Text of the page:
[AUUG-Talk]: Proprietary Unixes (Dead?)
enno.davids at metva.com.au
Thu Oct 4 11:25:11 EST 2007
On Wed, Oct 03, 2007 at 11:48:55PM +0930, David Lloyd wrote:
|Are the Unixes that are proprietary dead or dying:
|* AIX - IBM tout Linux these days
|* HP-UX - HP tout Linux / Windows these days
|* Solaris - Is moving towards going Open Source
|* IRIX - is dead?
|* DEC UNIX - is dead?
|* SCO's offerings - is dead?
|Apart from Sun's Solaris, do any of the proprietary Unixes have enough
|backing to keep them going, in terms of market share? Do they have
|enough capital to remain competitive with each other, with Microsoft and
|with the open source offerings?
|I tender they don't. I could be wrong...
For all their strengths, the various open source offerings have little
to offer in the way of innovation. Their main thrust is low TCO beige
boxes and even there the sums only tend to come out if you can deploy
them and abandon them in place. (None of the open source crowd has a
binary patch regime that is able to respond to security threats or bugs
promptly or is worth a pinch of shit in any commercial support sense.
And yes I've had Red Hat's paid for support and lets not go there lest
I become frank and open...)
The commercial UNIX vendors are where much of the innovation is coming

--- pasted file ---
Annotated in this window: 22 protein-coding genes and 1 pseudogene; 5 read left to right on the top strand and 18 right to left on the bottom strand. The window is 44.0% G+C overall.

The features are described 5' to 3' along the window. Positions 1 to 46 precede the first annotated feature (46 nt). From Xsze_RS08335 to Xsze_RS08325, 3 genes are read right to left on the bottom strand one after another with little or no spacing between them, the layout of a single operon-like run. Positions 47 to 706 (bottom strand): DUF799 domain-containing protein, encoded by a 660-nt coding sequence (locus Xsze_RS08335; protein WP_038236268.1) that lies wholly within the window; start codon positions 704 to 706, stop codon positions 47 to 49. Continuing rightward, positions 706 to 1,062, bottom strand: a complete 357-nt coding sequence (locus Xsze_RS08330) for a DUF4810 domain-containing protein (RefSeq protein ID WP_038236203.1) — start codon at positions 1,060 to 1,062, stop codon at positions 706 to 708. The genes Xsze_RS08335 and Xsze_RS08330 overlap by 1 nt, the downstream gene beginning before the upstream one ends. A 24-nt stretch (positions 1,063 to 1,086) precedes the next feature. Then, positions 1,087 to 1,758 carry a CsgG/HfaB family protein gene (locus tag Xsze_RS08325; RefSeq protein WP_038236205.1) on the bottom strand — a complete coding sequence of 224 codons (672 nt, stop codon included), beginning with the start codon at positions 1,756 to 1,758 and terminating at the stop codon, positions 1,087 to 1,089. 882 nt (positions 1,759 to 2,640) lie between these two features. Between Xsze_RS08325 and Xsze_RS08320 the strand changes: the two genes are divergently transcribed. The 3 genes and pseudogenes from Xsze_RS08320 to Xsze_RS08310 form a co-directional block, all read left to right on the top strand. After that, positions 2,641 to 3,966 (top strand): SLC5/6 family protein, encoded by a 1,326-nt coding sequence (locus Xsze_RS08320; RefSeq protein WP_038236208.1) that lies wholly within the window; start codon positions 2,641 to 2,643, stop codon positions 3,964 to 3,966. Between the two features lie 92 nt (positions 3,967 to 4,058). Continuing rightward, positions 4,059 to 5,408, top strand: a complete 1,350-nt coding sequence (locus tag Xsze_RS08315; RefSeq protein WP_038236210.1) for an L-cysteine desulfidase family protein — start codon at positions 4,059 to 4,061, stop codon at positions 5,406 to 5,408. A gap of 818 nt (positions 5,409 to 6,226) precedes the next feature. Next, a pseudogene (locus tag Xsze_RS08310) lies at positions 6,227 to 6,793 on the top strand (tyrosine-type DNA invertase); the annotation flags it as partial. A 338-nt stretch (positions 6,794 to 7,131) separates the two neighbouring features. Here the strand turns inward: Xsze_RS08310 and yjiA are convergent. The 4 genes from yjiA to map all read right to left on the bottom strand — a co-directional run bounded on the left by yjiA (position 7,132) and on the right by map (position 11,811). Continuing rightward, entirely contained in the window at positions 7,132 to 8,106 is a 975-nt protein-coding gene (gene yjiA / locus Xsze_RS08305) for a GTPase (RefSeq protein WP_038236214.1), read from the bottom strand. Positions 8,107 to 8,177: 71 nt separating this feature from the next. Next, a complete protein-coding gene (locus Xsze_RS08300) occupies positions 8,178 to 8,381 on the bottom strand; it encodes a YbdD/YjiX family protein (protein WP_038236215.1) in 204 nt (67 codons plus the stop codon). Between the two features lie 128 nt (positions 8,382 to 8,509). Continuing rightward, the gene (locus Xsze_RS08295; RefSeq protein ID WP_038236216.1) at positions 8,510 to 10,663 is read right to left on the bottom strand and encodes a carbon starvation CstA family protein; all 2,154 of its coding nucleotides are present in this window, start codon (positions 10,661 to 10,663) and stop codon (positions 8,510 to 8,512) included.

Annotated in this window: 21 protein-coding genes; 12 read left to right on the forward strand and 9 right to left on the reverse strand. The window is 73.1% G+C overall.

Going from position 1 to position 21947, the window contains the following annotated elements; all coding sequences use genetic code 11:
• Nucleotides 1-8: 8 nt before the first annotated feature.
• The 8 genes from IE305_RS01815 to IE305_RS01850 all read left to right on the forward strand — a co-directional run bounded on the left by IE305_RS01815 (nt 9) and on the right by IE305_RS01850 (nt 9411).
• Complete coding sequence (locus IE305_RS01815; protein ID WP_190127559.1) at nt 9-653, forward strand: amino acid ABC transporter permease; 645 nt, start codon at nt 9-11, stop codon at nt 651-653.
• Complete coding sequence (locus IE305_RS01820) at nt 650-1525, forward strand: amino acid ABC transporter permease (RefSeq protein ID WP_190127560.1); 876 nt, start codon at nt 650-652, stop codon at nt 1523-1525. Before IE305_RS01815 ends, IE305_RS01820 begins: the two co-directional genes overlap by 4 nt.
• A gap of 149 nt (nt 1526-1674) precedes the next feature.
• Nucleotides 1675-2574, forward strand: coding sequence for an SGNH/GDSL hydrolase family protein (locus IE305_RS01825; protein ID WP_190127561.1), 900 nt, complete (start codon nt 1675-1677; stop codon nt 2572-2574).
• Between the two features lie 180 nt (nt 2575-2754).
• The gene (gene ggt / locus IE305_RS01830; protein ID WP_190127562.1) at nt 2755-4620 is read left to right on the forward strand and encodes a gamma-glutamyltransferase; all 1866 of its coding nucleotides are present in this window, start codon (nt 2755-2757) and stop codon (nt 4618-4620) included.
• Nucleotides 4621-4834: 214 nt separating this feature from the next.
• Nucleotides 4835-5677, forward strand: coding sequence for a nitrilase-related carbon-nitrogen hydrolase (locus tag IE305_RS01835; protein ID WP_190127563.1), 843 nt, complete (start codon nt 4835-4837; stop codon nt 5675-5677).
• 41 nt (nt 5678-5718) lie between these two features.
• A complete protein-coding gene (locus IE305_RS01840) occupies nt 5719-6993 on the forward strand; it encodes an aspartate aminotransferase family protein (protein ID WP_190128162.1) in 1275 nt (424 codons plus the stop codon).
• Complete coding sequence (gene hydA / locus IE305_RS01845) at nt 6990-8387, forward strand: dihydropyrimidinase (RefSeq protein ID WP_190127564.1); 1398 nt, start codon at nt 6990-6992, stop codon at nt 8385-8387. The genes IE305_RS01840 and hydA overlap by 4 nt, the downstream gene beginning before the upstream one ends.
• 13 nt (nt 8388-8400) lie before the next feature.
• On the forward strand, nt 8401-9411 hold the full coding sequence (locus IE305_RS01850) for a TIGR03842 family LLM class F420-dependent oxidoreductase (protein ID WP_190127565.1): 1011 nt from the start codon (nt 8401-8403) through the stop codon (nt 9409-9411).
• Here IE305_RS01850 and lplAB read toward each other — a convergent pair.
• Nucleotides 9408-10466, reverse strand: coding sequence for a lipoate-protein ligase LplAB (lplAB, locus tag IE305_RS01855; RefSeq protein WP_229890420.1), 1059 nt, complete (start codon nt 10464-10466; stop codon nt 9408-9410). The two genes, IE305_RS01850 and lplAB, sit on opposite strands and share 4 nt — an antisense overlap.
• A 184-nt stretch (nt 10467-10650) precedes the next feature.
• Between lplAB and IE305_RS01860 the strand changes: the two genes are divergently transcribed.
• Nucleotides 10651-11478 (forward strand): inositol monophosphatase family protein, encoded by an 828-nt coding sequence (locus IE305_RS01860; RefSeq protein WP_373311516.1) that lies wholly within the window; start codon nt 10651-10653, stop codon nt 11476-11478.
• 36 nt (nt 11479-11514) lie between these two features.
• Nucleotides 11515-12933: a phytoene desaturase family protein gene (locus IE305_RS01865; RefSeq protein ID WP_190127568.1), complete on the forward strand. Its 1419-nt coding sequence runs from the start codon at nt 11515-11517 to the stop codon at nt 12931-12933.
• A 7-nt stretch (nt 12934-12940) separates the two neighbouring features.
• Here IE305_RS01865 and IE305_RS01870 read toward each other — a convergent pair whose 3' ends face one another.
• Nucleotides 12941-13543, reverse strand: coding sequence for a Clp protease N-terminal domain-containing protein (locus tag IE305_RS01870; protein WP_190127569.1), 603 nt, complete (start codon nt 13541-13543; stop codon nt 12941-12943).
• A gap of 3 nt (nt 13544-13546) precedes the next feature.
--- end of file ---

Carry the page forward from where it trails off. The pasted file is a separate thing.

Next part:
from (and to be fair, given that they have real development budgets that
can hardly surprise anyone). And you don't even need to go far to see it.
Sun's LDOMs and containers (aka zones) and Dtrace and ZFS and for that
matter the Niagara chip. IBMs subcpu LPARs and LVM (which they ported
to Linux I believe?). And lets face it the best GUI and graphics on the
market are in Apple's OSX, arguably the most widely deployed commercial
UNIX (or is that UNIX-derived?) OS there is now? (I'm not offering HPUX
examples mostly as I haven't been near their kit in a decade...)
Don't get me wrong, I'm not about to trade my FreeBSD desktops here at
home. Open source has made the computing world a much better place IMHO
and was already doing that back when net.sources and comp.sources.*
were where we got our fix. But will Linux be pushing the E25k's off the
datacentre floor any time soon. No. Can you configure me a box with >100
cores on an open source platform today? Can you split it in two or three
for now and re-arrange its resource allocation in the event of a disaster?
And you haven't even scratched the surface of replicated SANs, backup,
odd "only a few in the world" interfaces or any of the other things where
open source competes poorly if at all.
Sure you can build a LAMP server without breaking a sweat, you may be
able to cut over your word processing to Open Office (and we'll note Sun
had a big hand in getting that to where it is today). In general, anything
that a few guys can prototype at home Linux can be made to excel at. But
anything that costs real money to build is a non-starter.
So proprietary UNIX dead? Not even close.
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